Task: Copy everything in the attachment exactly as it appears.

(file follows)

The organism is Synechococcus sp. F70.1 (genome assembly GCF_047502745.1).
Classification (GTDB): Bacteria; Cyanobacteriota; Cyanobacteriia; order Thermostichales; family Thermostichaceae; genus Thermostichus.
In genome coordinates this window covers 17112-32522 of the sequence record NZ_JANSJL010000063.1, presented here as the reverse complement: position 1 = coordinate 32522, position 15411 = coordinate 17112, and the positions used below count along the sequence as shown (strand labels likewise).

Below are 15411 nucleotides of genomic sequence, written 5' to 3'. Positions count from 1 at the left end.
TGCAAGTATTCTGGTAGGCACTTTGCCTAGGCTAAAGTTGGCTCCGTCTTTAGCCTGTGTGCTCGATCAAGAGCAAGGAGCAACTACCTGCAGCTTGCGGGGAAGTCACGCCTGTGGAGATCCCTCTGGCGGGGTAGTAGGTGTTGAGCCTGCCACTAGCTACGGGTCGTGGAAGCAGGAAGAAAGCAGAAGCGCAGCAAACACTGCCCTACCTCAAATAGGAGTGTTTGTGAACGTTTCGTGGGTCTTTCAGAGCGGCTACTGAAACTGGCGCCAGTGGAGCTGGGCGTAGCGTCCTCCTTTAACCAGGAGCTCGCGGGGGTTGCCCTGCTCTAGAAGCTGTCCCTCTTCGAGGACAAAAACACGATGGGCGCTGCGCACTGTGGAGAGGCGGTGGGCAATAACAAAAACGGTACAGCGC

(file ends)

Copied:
The organism is Synechococcus sp. F70.1 (genome assembly GCF_047502745.1).
Classification (GTDB): Bacteria; Cyanobacteriota; Cyanobacteriia; order Thermostichales; family Thermostichaceae; genus Thermostichus.
In genome coordinates this window covers 17112-32522 of the sequence record NZ_JANSJL010000063.1, presented here as the reverse complement: position 1 = coordinate 32522, position 15411 = coordinate 17112, and the positions used below count along the sequence as shown (strand labels likewise).

Below are 15411 nucleotides of genomic sequence, written 5' to 3'. Positions count from 1 at the left end.
TGCAAGTATTCTGGTAGGCACTTTGCCTAGGCTAAAGTTGGCTCCGTCTTTAGCCTGTGTGCTCGATCAAGAGCAAGGAGCAACTACCTGCAGCTTGCGGGGAAGTCACGCCTGTGGAGATCCCTCTGGCGGGGTAGTAGGTGTTGAGCCTGCCACTAGCTACGGGTCGTGGAAGCAGGAAGAAAGCAGAAGCGCAGCAAACACTGCCCTACCTCAAATAGGAGTGTTTGTGAACGTTTCGTGGGTCTTTCAGAGCGGCTACTGAAACTGGCGCCAGTGGAGCTGGGCGTAGCGTCCTCCTTTAACCAGGAGCTCGCGGGGGTTGCCCTGCTCTAGAAGCTGTCCCTCTTCGAGGACAAAAACACGATGGGCGCTGCGCACTGTGGAGAGGCGGTGGGCAATAACAAAAACGGTACAGCGC